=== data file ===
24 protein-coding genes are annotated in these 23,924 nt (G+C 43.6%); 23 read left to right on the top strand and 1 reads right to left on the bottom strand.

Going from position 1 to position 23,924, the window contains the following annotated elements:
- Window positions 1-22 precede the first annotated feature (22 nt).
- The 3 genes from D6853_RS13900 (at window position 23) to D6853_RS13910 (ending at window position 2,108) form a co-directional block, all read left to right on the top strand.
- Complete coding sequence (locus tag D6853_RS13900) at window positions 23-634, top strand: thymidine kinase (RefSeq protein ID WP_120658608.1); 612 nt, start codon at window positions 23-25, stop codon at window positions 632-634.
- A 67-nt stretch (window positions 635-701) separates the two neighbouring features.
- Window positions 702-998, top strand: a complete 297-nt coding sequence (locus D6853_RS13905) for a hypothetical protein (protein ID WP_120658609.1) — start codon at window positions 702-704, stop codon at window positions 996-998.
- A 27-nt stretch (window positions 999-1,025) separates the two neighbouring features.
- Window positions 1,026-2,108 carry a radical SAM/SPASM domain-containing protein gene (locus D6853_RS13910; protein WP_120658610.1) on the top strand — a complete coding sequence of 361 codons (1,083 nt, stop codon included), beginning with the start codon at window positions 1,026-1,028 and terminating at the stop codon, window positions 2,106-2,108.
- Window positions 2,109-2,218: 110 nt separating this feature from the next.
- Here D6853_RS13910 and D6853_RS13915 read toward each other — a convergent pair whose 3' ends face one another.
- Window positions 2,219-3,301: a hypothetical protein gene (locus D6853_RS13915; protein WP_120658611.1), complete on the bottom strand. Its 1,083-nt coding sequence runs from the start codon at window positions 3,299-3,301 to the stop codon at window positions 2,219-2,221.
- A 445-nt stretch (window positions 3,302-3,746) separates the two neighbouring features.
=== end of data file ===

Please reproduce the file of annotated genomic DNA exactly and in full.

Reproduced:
24 protein-coding genes are annotated in these 23,924 nt (G+C 43.6%); 23 read left to right on the top strand and 1 reads right to left on the bottom strand.

Going from position 1 to position 23,924, the window contains the following annotated elements:
- Window positions 1-22 precede the first annotated feature (22 nt).
- The 3 genes from D6853_RS13900 (at window position 23) to D6853_RS13910 (ending at window position 2,108) form a co-directional block, all read left to right on the top strand.
- Complete coding sequence (locus tag D6853_RS13900) at window positions 23-634, top strand: thymidine kinase (RefSeq protein ID WP_120658608.1); 612 nt, start codon at window positions 23-25, stop codon at window positions 632-634.
- A 67-nt stretch (window positions 635-701) separates the two neighbouring features.
- Window positions 702-998, top strand: a complete 297-nt coding sequence (locus D6853_RS13905) for a hypothetical protein (protein ID WP_120658609.1) — start codon at window positions 702-704, stop codon at window positions 996-998.
- A 27-nt stretch (window positions 999-1,025) separates the two neighbouring features.
- Window positions 1,026-2,108 carry a radical SAM/SPASM domain-containing protein gene (locus D6853_RS13910; protein WP_120658610.1) on the top strand — a complete coding sequence of 361 codons (1,083 nt, stop codon included), beginning with the start codon at window positions 1,026-1,028 and terminating at the stop codon, window positions 2,106-2,108.
- Window positions 2,109-2,218: 110 nt separating this feature from the next.
- Here D6853_RS13910 and D6853_RS13915 read toward each other — a convergent pair whose 3' ends face one another.
- Window positions 2,219-3,301: a hypothetical protein gene (locus D6853_RS13915; protein WP_120658611.1), complete on the bottom strand. Its 1,083-nt coding sequence runs from the start codon at window positions 3,299-3,301 to the stop codon at window positions 2,219-2,221.
- A 445-nt stretch (window positions 3,302-3,746) separates the two neighbouring features.